Alan Cross, RA, LEED AP

Founding Partner

History  Alan was born in Chicago and raised in the Blue Ridge Mountains
of North Carolina. He received his B.Arch. from Cornell, studied in Rome,
trained in Chicago and San Francisco, and is a licensed architect in

Education  B.Arch. Cornell University

Interests  The grill and commercial aircraft


Hugh Hynes, RA, LEED AP

Founding Partner

History  Originally from London, Hugh grew up outside of Boston. After receiving a B.A. from Princeton and a M.Arch. with distinction from Columbia, he pursued research in Japan before settling in San Francisco. Hugh is a licensed architect, and a Senior Adjunct Professor at the California College of the Arts.

Education  B.A. Princeton University and M.Arch. with distinction Columbia University

Interests  Avid mountain biker and aspiring competitive eater




  • We build intelligent, resilient facilities that support your organization’s smooth operation and growth.

Who we are

At PROTOinc, we’re…

  • transforming the everyday built environment into the remarkable
  • working at the intersection of art and industry, producing architecture that works, and works beautifully
  • exploring ways for our built environment to be more resilient
  • collecting constantly, mining the built environment resourcefully for precedents and a myriad ingenious solutions that can be repurposed and recombined
  • testing and prototyping to develop new forms for facilities, the “hardware” that supports organizations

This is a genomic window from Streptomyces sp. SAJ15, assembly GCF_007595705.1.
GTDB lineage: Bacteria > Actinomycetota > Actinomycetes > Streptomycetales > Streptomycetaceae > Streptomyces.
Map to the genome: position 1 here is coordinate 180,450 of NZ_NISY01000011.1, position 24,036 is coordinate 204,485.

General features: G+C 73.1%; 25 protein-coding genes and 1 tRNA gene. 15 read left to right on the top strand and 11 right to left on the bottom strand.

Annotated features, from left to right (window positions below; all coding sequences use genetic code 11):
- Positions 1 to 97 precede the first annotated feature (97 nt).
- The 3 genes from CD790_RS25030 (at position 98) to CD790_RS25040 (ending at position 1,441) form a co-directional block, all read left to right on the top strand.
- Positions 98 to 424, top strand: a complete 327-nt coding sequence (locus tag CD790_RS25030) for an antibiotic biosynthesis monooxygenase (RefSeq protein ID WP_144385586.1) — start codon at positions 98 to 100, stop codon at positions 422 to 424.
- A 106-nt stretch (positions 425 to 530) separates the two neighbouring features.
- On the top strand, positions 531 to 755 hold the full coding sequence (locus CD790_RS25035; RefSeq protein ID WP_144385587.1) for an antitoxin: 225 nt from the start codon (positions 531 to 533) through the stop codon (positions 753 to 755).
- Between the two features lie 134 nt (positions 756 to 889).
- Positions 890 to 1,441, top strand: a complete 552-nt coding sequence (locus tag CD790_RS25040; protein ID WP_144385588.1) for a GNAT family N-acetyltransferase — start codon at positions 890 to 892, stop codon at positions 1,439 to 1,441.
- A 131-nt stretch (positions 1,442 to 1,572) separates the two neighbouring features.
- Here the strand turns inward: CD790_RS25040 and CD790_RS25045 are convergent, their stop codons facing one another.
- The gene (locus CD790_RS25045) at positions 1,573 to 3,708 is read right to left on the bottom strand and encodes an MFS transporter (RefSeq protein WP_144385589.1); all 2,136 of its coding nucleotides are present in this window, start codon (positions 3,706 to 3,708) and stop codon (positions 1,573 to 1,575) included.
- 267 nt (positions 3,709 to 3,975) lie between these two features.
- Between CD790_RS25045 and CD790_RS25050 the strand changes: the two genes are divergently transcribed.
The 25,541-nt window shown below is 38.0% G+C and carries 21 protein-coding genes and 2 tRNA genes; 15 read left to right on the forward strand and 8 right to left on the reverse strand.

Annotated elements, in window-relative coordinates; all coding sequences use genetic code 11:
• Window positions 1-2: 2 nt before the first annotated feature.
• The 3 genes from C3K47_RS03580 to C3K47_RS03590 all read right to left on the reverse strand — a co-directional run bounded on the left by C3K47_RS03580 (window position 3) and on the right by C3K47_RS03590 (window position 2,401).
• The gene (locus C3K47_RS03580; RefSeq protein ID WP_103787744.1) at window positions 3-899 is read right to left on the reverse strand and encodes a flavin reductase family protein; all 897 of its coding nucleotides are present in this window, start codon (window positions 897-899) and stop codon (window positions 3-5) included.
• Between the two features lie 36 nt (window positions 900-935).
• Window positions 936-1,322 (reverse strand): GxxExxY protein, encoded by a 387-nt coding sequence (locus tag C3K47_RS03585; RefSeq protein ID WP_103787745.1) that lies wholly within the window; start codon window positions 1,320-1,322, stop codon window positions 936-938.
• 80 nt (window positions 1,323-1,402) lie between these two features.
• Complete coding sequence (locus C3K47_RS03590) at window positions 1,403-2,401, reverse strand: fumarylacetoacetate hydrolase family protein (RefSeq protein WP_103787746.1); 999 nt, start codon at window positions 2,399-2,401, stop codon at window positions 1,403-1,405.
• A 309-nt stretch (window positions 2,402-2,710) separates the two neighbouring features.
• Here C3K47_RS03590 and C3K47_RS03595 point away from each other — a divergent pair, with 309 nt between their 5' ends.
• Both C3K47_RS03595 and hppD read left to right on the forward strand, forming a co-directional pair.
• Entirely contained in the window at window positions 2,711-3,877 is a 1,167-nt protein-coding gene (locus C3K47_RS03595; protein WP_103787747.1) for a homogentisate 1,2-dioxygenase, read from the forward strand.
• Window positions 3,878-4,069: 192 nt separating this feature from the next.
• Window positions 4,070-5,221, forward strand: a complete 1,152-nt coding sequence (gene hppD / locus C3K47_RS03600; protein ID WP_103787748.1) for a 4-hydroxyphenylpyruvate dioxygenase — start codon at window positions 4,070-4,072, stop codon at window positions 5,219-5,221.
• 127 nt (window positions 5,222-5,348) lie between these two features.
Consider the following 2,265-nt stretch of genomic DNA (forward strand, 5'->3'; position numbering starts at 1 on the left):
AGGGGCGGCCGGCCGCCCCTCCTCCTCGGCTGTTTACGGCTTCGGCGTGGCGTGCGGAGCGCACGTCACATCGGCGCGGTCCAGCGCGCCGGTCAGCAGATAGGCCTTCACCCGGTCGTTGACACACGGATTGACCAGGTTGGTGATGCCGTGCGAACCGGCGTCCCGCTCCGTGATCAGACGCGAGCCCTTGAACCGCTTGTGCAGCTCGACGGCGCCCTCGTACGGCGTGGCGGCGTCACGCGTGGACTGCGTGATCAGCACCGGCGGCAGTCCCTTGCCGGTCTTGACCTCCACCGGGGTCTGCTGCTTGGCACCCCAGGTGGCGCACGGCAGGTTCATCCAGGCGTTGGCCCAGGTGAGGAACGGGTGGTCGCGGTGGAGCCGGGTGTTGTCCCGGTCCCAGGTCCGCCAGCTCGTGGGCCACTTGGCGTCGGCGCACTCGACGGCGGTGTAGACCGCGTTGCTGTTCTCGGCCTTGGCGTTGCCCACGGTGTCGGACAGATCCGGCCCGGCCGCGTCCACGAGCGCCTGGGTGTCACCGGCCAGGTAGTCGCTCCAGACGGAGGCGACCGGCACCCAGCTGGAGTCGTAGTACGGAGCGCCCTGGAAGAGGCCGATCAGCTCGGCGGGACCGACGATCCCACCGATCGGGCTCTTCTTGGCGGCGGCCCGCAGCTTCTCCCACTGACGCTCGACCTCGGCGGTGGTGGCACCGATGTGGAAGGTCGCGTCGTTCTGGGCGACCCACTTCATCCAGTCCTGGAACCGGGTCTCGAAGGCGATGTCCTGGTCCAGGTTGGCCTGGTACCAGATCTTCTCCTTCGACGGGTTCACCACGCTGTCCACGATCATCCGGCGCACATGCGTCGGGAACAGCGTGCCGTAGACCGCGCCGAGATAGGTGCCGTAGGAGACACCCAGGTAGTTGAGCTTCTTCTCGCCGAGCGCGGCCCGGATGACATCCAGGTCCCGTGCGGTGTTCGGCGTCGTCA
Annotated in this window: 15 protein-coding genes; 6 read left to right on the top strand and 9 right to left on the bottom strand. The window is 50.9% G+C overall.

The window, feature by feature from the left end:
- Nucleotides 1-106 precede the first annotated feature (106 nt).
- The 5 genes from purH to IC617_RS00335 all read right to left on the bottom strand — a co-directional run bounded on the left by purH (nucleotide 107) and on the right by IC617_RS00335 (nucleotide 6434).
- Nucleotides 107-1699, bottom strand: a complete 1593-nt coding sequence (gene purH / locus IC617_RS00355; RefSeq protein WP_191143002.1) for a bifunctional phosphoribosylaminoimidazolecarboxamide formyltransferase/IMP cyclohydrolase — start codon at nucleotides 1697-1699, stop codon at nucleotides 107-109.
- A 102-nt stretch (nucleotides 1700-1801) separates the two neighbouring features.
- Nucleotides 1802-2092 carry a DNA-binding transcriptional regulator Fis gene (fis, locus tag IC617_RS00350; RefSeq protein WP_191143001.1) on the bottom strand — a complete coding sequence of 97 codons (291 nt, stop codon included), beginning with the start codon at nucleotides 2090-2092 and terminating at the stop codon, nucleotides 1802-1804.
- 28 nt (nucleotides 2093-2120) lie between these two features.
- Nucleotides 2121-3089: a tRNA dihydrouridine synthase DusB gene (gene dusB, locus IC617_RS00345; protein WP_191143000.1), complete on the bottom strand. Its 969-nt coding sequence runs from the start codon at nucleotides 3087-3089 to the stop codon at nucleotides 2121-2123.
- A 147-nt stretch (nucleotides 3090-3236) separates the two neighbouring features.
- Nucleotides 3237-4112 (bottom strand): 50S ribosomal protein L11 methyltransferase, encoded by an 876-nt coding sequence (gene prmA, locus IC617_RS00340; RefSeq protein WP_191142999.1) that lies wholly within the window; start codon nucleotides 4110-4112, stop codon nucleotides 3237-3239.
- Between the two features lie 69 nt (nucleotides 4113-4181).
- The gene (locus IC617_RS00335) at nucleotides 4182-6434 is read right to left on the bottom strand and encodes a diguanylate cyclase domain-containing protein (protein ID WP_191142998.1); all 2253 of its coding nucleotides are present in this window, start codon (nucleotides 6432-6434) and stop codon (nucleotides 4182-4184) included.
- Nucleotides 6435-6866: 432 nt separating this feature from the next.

How we work

Architecture is hampered by an overly linear process, and the pursuit of “ideal” solutions. This all falls apart when circumstances change over the course of the project (which they always do!), and the disrupted process becomes one of compromise and mitigation: the final outcome is far from ideal.

Why now? We live in an era of uncertainty, characterized by volatile markets and fast-moving problems that require shifts midstream (budgets, program, scheduling, etc...). We take this uncertainty as a given: if things can change, they will.

What if we could reduce this risk? Better yet, what if we could use this uncertainty to our advantage, to find better solutions?

Sounds expensive! It’s not. On the contrary, this process enables a more efficient use of resources throughout the design, documentation and implementation phases, what we call a practice of “lean resourcefulness.” For example, phasing is a valuable tool for us; it results in a more complicated process, but pays dividends in terms of minimizing downtime and maximizing operational coordination.

How does one start, if not with an idealized goal? Doesn’t that water things down? In fact, if we start with readymades that are iterated and recombined, we end up with something even more remarkable as a result of that evolutionary process. Partial fit becomes perfect fit. Rather than reinventing the wheel, what if we were to start with clear precedents and tried-and-true methods, and focus on repurposing those?

Sounds stressful! That’s where our highly organized, calm bedside manner comes in. We pride ourselves on a deep portfolio of repeat clients, whose trust we have earned and who bring us their toughest problems. With a track record that combines public projects (which are slow and methodical, requiring stamina and organization to stay on course) and private projects (which are fast and messy, requiring nimbleness and calm under pressure), our version of “resourcefulness” mixes the slow/rigorous with the fast/efficient.